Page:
Emmett Hercules Holmes was one of Spokane, Washington’s first African American residents, as well as an important politician in the young city. Holmes was born on July 7, 1872, near Vicksburg, Mississippi. By the summer of 1888, his mother was interested in moving to the Northwest, a place which seemed to provide more opportunity to blacks than was afforded in the South. She moved the family in July; they found themselves in Minneapolis, Minnesota, with two dollars and fifty cents. At this point, sixteen-year-old Holmes took matters into his own hands. He secured a loan of train tickets to Spokane Falls, Washington Territory, for the family on the word of his former employer, using his luggage as collateral.
The family arrived in Spokane Falls on July, 18, 1888, and Holmes immediately found employment as a bellhop at the Grand Hotel. Over the next several years, he would also work as a porter for a small saloon as well as for the Seattle Lakeshore and Eastern Railroad. For the next decade, Holmes worked for two more railroads, the Spokane Falls and Northern Railroad, as well as the Spokane International Railroad, both in construction and as a porter. All three of these lines proved to be integral to the economy of the young city.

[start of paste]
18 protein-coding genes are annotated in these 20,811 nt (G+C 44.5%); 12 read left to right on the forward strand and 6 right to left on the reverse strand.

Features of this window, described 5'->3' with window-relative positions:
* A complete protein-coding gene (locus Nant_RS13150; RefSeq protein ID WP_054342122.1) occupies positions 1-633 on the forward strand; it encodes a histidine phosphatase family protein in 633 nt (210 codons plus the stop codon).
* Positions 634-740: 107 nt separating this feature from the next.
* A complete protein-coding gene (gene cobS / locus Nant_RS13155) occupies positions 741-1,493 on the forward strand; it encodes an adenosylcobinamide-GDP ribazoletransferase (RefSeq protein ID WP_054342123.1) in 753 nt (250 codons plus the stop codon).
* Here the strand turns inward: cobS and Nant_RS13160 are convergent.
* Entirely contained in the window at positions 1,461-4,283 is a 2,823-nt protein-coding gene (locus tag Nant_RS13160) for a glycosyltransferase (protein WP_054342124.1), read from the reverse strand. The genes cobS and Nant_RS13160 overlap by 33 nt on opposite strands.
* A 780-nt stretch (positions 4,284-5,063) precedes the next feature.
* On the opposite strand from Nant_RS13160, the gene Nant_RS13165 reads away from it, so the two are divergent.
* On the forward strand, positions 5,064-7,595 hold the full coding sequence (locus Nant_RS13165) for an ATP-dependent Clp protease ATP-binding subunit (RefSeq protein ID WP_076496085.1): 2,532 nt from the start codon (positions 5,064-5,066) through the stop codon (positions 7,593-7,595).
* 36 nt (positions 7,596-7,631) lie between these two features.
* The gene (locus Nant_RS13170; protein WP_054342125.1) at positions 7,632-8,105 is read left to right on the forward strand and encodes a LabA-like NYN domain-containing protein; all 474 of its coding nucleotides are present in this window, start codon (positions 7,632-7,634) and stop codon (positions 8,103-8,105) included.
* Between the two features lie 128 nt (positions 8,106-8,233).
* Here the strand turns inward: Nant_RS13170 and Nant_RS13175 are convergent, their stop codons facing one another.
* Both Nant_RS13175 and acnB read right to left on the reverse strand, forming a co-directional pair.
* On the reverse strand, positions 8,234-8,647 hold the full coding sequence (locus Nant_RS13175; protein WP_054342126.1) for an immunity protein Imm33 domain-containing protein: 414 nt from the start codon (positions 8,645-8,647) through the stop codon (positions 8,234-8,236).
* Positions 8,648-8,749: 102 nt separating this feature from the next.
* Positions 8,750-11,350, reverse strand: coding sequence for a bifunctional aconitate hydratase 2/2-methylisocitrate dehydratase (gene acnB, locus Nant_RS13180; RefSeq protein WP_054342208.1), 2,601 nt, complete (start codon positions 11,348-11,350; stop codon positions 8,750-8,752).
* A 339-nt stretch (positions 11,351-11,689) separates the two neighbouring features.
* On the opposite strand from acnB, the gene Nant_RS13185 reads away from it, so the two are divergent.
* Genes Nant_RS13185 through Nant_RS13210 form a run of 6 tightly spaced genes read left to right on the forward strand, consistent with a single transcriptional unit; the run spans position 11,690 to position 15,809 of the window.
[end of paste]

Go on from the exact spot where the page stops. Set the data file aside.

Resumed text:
In the 1890s, Holmes began working as a butler for D.C. Corbin, an important and powerful entrepreneur in the city. This would prove to be a lasting and valuable relationship for many decades. After a brief time spent in public office, he returned to Corbin’s employment for twelve years until 1918 when he was once again called for public service. He would later serve one more decade under Corbin’s employment. A deep friendship grew between the two men, and at the time of Corbin’s death, Emmett Holmes and his wife were both given a lifelong pension as part of his will.
Holmes began his political involvement at the age of sixteen when he joined the John A. Logan Colored Republican Club of Spokane Falls. Soon after, he was elected secretary of the Spokane chapter of the Afro-American League. In the early 1900s, he pursued a civil suit against the Washington Water Power Company for preventing him from eating at a restaurant they owned, though the outcome of the case is unknown.
His political involvement turned into a political career in the year 1900 when Holmes was appointed deputy county treasurer of Spokane County. In 1918 after finishing his second stint of employment with Corbin, he was appointed by Washington Governor Ernest Lister as the identification officer for the Washington State Penitentiary in Walla Walla. In the 1930s, Holmes served as postmaster of the state legislature, a political appointment by Governor Clarence D. Martin.
In 1917 Holmes was elected leader of the Negro Masons of Washington where he successfully contributed to the increase in mason work in the Northwest during his time in office. Holmes also helped found two churches during his time in Spokane, the First African Methodist Episcopal Church, as well as the Calvary Baptist Church. Both proved to be important centers for the African American community in Spokane.
Emmett Hercules Holmes died of natural causes in 1948. At the time of his death, he had held more government posts than any other African American in the state.